Only four years ago, superfit Lorraine Murray had completed four Olympic-length triathlons, ran her own businesses and was raising two children.
But the ex-Army fitness instructor has been left housebound and needing a wheelchair after being infected with Lyme disease from a tick bite.
The 46-year-old, who believes she contracted the bacterial infection while walking her dog, said what began as flu symptoms soon spiralled into muscle spasms, dizziness and headaches.
At its height, Mrs Murray said she was sleeping 18 hours a day, felt permanently dizzy and had to give up her dog grooming business.
After several visits to her GP and hospital tests she was diagnosed with chronic fatigue syndrome. Convinced that was not the answer, she sought private treatment in the US and was finally given the bombshell diagnosis.
Superfit Lorraine Murray is housebound and needs a wheelchair after getting Lyme disease
Four years ago, she completed four Olympic-length triathlons and ran her own businesses
(pictured with her sons Macaulay, now 11, and ten-year-old James, and husband James, 47)
WHAT IS LYME DISEASE?
Lyme disease is caused by a bacteria and transmitted to humans by tick bites.
Signs of infection include a red, circular rash that spreads outwards.
Other early symptoms include headache, fever and fatigue.
The infection can spread to the eyes, joints, heart and brain.
If spotted early enough, it can be treated with antibiotics.
Source: Lyme Disease Action
‘I thought I was going to die’
Mrs Murray, who is now on the road to recovery, is petitioning the Scottish Government for better services for Lyme disease patients.
Speaking from her home in Montrose, Angus, she said: ‘I went from running triathlons to not being able to walk. I knew something serious was wrong, I thought I was going to die.
‘It’s been no life. I was sensitive to noise and light, my muscles ached and I was tired all the time – even the effort of a shower would put me to sleep.
‘My GP kept telling me I had flu but I knew it was more than that.
‘The worst part is that I’ve been too tired to help my sons [Macaulay, 11, and ten-year-old James] with everyday things.
‘This illness hasn’t just affected me, it’s affected my whole family.’
What began as flu symptoms soon spiralled into muscle spasms, dizziness and headaches
She was sleeping for 18 hours, always felt dizzy and had to give up her dog grooming business
After numerous tests she was incorrectly diagnosed with chronic fatigue syndrome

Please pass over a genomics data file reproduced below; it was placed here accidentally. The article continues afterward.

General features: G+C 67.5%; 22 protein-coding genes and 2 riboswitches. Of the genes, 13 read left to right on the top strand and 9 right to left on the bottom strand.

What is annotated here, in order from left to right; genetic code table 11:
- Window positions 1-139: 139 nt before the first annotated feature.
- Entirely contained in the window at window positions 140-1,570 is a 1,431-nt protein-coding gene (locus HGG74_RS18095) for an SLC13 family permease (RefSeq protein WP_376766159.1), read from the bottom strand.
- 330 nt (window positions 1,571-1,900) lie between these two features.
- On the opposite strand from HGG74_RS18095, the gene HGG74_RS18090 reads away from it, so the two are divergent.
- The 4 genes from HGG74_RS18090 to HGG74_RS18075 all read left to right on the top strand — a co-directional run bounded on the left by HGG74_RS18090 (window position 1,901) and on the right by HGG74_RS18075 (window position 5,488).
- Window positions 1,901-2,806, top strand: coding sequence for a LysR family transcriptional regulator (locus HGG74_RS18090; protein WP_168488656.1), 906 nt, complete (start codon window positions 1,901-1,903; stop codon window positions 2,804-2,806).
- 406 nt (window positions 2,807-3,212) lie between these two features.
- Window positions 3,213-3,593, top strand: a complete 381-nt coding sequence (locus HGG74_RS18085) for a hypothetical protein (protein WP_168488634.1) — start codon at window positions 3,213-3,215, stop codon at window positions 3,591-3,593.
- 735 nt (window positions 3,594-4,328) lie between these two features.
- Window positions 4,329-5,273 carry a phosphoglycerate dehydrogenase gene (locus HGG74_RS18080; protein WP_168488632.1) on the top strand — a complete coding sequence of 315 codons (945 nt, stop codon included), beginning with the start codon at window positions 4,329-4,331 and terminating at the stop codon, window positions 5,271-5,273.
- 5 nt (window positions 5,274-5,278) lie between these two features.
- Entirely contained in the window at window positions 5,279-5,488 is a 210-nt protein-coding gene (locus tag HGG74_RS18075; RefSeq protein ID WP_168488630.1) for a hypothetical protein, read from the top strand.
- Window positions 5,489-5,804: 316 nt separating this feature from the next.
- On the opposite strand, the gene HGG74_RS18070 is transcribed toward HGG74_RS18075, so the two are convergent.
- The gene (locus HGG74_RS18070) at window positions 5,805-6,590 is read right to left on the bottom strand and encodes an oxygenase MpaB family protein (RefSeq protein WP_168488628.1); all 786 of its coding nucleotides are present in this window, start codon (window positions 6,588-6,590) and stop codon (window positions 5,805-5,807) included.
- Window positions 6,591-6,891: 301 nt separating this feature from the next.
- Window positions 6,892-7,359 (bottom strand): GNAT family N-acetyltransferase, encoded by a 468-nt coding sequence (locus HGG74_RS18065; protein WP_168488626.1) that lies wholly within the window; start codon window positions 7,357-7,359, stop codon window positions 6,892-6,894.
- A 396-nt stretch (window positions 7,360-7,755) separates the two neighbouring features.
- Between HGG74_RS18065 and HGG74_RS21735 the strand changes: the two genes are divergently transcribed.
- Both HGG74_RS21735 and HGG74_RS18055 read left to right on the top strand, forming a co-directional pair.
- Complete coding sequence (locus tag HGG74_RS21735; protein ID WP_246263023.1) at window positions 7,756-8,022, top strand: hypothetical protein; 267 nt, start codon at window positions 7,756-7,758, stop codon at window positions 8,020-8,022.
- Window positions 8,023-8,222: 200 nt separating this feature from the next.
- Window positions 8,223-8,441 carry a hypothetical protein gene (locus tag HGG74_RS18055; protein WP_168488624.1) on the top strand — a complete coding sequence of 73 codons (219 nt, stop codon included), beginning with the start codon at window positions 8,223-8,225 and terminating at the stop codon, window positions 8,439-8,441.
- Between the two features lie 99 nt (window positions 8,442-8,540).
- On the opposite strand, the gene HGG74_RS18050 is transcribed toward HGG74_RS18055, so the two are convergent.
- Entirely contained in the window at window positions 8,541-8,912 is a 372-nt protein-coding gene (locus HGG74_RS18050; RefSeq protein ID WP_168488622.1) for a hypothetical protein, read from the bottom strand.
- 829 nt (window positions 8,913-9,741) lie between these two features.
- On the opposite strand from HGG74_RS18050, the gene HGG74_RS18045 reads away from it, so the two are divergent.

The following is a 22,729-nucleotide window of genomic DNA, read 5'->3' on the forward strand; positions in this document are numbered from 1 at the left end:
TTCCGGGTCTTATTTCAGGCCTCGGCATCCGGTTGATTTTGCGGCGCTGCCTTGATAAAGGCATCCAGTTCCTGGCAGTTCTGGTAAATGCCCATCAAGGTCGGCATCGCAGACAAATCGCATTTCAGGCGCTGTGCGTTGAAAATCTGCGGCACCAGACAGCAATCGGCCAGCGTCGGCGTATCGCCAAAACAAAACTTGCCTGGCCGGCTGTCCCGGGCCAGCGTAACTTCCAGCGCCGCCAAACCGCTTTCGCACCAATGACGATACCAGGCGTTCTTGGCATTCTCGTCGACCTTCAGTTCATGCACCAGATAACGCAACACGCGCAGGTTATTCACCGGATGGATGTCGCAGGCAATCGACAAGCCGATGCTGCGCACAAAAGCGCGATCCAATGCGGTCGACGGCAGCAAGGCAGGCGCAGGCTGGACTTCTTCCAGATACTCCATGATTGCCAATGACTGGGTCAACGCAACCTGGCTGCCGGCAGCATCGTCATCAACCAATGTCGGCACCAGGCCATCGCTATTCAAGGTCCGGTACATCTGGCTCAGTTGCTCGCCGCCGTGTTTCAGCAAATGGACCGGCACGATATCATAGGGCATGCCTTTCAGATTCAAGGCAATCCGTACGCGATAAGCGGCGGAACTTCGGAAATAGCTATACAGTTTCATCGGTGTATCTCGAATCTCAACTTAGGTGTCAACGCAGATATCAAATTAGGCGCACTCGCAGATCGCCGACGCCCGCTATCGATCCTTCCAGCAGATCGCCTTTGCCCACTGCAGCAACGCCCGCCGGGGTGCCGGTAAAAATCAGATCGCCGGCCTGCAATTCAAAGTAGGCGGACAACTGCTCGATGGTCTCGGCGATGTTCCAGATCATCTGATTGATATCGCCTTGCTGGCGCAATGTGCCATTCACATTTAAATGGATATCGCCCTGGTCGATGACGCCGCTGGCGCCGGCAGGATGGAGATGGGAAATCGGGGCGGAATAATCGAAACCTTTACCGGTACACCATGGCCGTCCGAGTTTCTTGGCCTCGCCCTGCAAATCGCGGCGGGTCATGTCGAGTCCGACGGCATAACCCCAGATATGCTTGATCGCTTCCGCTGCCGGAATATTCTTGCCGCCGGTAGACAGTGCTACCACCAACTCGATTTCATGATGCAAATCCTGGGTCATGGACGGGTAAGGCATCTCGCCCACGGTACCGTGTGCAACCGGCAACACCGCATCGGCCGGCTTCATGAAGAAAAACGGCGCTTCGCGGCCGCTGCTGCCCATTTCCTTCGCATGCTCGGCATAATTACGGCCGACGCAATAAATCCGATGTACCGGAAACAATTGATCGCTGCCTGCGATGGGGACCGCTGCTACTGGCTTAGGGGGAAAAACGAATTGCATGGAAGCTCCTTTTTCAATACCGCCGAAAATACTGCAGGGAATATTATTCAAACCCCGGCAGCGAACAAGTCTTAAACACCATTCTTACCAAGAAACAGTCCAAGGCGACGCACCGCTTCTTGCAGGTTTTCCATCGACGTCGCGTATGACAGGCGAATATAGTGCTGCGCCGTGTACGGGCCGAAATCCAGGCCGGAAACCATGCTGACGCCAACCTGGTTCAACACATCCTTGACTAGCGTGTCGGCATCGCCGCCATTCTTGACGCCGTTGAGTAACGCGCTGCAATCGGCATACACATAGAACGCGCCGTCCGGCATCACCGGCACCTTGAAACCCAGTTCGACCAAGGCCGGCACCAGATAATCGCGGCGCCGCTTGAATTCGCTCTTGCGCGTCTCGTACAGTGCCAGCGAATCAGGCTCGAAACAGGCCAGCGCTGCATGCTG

Unable to move in hospital
Mrs Murray, who served in the Army for eight years, noticed she had been bitten by a tick in August 2014 after spotting a black speck on her skin while walking the family dog Jazz, a Hungarian Vizsla. She brushed it off and thought nothing more of it.
But two days later, during a trip to Edinburgh to celebrate her tenth wedding anniversary with husband James, 47, she felt unwell and spent four days in bed in her hotel room, unable to move.
Mrs Murray went to her GP several times, complaining of a stiff neck, exhaustion and aching muscles, and was told she had flu.
After nine months she began to suffer heart problems, feel dizzy and lose her balance, falling over in front of her children.
She underwent tests in hospital but was discharged the next day without a diagnosis. The illness continued for 18 months and Mrs Murray was diagnosed with chronic fatigue syndrome by her GP. But her lightbulb moment came after she watched a TV documentary about Lyme disease.
‘I was sensitive to noise and light, my muscles ached – even a shower would put me to sleep’
Mrs Murray says her family has been affected as she can no longer help with everyday things
She is petitioning for better treatment to stop Lyme disease being missed in other patients
‘I got ill because there was a delay in treatment’
Mrs Murray said: ‘My NHS Lyme disease test came back negative so I sourced a private clinic in Hemel Hempstead and the tests came back positive.
‘After that I decided to take it into my own hands and in January 2016 I paid for treatment in Washington where they give me antibiotics and herbal treatments.’
Mrs Murray, who founded the Tick-borne Illness Campaign Scotland, is petitioning for better treatment to stop Lyme disease being missed in other patients.
She added: ‘Lyme disease mimics lots of other illness so if someone thinks they have been bitten by a tick they should look out for recurring flu-like symptoms and prolonged exhaustion, and if you do suspect you have been infected go to your GP quickly.
‘I’m convinced the reason I got so ill was because there was a delay in treatment.’
The number of Scottish cases has soared from 28 in 2001 to 224 in 2015, with hotspots in the Highlands and Tayside. Some experts believe the explosion in tick numbers has arisen after farmers ended compulsory sheep dipping.
An NHS Tayside spokesman said: ‘Due to patient confidentiality we cannot comment on individual cases.
‘Lyme disease can be difficult to diagnose as blood tests can be negative in the weeks after exposure to an infected tick.’